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Apple Asks FCC to Reserve Radio Waves

January 29, 1991|CARLA LAZZARESCHI | TIMES STAFF WRITER

Apple Computer Inc. on Monday asked the Federal Communications Commission to set aside a small portion of the radio frequency spectrum to allow personal computers to communicate over radio waves instead of over telephone lines.

The petition seeks the spectrum allocation on behalf of all computer manufacturers that might someday participate in the emerging field of so-called wireless computing, a technology many experts consider to be key to the next generation of personal computers.

Although several wireless PC communication systems have been introduced recently, the Apple proposal is unique in its request that the FCC set aside a specific piece of the crowded radio frequency spectrum for all wireless portable computers. The plan, in essence, asks that computer makers be given the same consideration that makers of garage door openers, portable telephones and citizens band radios enjoy.

Under Apple's proposal, the FCC would create a new class of data communications, called data personal communications services, that would operate exclusively on 40 megahertz of bandwidth between 1850 and 1990 megahertz to transmit data at high speeds over short distances of up to about 150 feet.

Apple officials said they filed the petition now to ensure that advanced technology computers are treated the same as the new personal telephones when the FCC later this year begins considering the allocation of newly available portions of the radio frequency spectrum for emerging communication technologies.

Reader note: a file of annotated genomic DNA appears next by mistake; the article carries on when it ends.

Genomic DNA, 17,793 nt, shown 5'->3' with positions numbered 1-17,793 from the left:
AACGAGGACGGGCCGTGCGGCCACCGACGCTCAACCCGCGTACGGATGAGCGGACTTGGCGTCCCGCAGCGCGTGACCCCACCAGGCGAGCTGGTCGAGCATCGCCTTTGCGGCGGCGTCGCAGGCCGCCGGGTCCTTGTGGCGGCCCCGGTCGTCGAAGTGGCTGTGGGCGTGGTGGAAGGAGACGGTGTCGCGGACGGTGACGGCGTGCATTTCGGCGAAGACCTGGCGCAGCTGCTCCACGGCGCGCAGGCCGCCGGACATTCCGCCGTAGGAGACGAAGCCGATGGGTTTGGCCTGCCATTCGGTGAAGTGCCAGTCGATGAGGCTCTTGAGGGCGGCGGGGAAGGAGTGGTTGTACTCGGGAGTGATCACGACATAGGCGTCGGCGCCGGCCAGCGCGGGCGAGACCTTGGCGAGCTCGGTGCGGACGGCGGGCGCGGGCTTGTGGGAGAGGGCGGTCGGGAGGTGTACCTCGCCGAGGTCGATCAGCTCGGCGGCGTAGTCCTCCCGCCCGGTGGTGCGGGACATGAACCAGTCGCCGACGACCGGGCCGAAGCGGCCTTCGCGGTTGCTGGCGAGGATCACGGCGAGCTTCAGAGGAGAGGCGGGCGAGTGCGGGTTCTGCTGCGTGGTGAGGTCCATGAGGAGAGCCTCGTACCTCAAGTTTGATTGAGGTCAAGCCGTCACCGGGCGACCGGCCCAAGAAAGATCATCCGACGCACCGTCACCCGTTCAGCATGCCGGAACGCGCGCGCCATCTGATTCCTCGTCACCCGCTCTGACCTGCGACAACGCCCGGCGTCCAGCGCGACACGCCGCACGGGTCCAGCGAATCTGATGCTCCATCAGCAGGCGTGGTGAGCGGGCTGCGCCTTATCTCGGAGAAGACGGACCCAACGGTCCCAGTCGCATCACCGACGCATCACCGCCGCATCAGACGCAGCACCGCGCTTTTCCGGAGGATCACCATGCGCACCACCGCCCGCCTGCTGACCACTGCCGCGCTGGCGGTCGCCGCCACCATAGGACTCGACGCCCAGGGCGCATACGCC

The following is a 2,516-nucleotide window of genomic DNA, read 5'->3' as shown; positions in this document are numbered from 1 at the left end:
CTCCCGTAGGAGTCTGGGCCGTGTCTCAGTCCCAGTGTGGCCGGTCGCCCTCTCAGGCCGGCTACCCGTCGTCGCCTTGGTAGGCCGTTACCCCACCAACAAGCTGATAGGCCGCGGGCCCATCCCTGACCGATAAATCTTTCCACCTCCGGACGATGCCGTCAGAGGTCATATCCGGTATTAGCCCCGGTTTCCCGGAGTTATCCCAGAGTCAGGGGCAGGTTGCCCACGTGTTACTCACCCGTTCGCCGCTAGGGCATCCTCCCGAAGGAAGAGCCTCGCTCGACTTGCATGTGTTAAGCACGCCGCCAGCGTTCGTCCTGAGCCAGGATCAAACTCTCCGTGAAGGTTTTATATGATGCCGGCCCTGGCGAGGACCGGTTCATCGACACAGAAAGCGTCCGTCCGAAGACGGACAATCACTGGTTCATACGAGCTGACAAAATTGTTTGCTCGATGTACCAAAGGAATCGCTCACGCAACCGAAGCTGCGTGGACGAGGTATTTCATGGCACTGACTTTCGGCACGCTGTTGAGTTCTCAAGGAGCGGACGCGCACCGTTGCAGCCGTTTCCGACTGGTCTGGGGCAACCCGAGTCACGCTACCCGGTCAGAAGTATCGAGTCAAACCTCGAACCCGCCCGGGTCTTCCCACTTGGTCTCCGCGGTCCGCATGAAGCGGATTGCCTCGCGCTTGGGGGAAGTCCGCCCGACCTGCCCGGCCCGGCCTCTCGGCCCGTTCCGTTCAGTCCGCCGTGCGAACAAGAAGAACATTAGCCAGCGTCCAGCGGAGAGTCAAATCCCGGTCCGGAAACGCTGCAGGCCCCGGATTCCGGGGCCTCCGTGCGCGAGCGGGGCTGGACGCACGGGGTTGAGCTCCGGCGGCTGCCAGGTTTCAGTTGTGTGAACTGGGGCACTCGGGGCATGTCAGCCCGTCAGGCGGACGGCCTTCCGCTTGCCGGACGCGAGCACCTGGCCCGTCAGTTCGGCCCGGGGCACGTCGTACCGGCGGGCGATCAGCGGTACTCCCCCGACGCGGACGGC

"This is a place holder, a move to ensure that there is a voice before the FCC on behalf of portable computers," said Richard Shaffer, the editor of a technology newsletter in New York.

"We want to create an honest-to-goodness legitimate computer-network bandwidth," said William Stevens, manager of Apple's wireless communication research.

Noting that the petition had just been filed, the FCC declined comment.

Several high-technology manufacturers, including Motorola and NCR Corp., offer wireless communication systems for personal computer users. However, no two are alike, and many still depend on communication devices wired in place. Others allow only low-speed data transmission.

Under the Apple plan, personal computer users would be able to communicate with other users within a building or work site without wired networks and at high speeds. Students and teachers would no longer be confined to a rigid classroom setup, and workers would be freed from the wired networks and could have access to their desktop files without sitting at their desks.

Further, computer manufacturers pushing this type of technology have argued that it is considerably less expensive than installing telephone lines and other sophisticated networks.

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